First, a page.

• Family resorts: villages with children's Clubs and activities for teenagers, offering relaxation and leisure activities, and welcoming families, couples and friends.
  • Resorts for everyone: villages with no Club facilities for children and teenagers but welcoming couples, families and friends.
  • Resorts for adult only: adults-only villages, from 18 years, offering entertainment, relaxation, sports, and leisure activities to friends, singles, or couples.

As of November 2015 the resort company operates 65 villages in Europe, Africa and Middle East, North America, Mexico, the Caribbean, South America, Asia, Indian Ocean and Pacific Ocean.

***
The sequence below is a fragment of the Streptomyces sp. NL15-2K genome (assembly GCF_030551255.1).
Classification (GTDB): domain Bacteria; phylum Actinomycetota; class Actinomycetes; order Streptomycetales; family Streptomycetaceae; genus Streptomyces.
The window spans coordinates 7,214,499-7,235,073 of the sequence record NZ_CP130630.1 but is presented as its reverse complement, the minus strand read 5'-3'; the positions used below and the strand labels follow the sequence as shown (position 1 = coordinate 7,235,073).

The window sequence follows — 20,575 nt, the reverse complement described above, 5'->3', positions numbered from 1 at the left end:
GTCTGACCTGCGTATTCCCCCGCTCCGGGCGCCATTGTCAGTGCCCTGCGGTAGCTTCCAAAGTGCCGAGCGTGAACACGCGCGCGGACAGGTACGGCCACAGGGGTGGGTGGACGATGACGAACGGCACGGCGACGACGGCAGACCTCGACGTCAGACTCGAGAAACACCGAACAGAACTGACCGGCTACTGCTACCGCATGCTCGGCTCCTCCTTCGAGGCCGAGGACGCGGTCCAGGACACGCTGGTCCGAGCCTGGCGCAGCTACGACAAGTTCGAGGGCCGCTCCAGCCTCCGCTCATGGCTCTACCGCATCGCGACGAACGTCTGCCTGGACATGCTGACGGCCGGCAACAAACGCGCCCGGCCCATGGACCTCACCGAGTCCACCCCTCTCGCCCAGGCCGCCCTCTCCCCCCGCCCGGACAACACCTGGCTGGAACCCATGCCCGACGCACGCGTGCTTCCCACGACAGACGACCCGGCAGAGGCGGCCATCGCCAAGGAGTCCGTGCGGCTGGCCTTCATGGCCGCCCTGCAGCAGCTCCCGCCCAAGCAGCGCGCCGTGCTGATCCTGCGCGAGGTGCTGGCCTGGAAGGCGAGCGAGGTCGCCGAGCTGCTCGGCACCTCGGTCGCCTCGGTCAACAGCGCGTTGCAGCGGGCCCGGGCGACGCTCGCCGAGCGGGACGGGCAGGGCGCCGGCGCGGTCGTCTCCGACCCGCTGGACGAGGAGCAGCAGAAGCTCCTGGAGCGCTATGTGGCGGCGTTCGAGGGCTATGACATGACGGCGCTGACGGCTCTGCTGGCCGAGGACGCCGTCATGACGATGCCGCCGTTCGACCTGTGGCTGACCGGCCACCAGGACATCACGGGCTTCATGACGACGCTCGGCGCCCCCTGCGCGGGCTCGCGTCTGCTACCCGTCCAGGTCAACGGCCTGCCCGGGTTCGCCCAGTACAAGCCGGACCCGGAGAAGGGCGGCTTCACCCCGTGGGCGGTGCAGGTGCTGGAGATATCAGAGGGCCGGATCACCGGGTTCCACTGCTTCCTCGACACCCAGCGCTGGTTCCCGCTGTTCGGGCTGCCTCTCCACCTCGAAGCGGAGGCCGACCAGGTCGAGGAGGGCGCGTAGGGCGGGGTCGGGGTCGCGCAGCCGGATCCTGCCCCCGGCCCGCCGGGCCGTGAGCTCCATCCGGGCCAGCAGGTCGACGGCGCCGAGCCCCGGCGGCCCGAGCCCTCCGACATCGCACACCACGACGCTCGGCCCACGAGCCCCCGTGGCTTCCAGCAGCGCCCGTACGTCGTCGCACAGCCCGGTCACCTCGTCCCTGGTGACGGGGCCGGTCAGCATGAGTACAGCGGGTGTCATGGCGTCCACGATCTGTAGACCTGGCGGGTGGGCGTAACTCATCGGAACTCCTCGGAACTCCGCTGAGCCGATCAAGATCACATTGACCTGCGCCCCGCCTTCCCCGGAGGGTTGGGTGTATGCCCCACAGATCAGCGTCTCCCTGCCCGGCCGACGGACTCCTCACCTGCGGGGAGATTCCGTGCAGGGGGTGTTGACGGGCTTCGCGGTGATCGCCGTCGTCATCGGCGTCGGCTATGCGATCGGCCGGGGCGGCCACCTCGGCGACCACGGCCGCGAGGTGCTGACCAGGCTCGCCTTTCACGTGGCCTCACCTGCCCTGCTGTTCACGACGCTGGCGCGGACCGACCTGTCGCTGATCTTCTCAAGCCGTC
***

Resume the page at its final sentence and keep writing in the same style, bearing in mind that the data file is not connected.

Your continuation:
Club Med Villas[edit]

Club Med is constructing and selling 40 Club Med Villas at La Plantation d'Albion on the island of Mauritius. Ranging from 2-4 bedrooms and priced between €992,000 and €1,590,000, each villa comes furnished, with air conditioning and features its own swimming pool. Owners can take part in the amenities and activities in the village. Additionally, owners can allow Club Med to rent out their villas when they are not occupied.

In popular culture[edit]

The Club Med style of vacation was satirized in the 1978 film, Les Bronzés (released in English as French Fried Vacation) directed by Patrice Leconte. Sequels Les Bronzés font du ski and Les Bronzés – Amis pour la Vie were released in 1979 and 2006 respectively.

The 1983 film Copper Mountain: A Club Med Experience, starring Jim Carrey and Alan Thicke, is a quasi-commercial for the now-closed Club Med village in the U.S. ski resort at Copper Mountain, Colorado.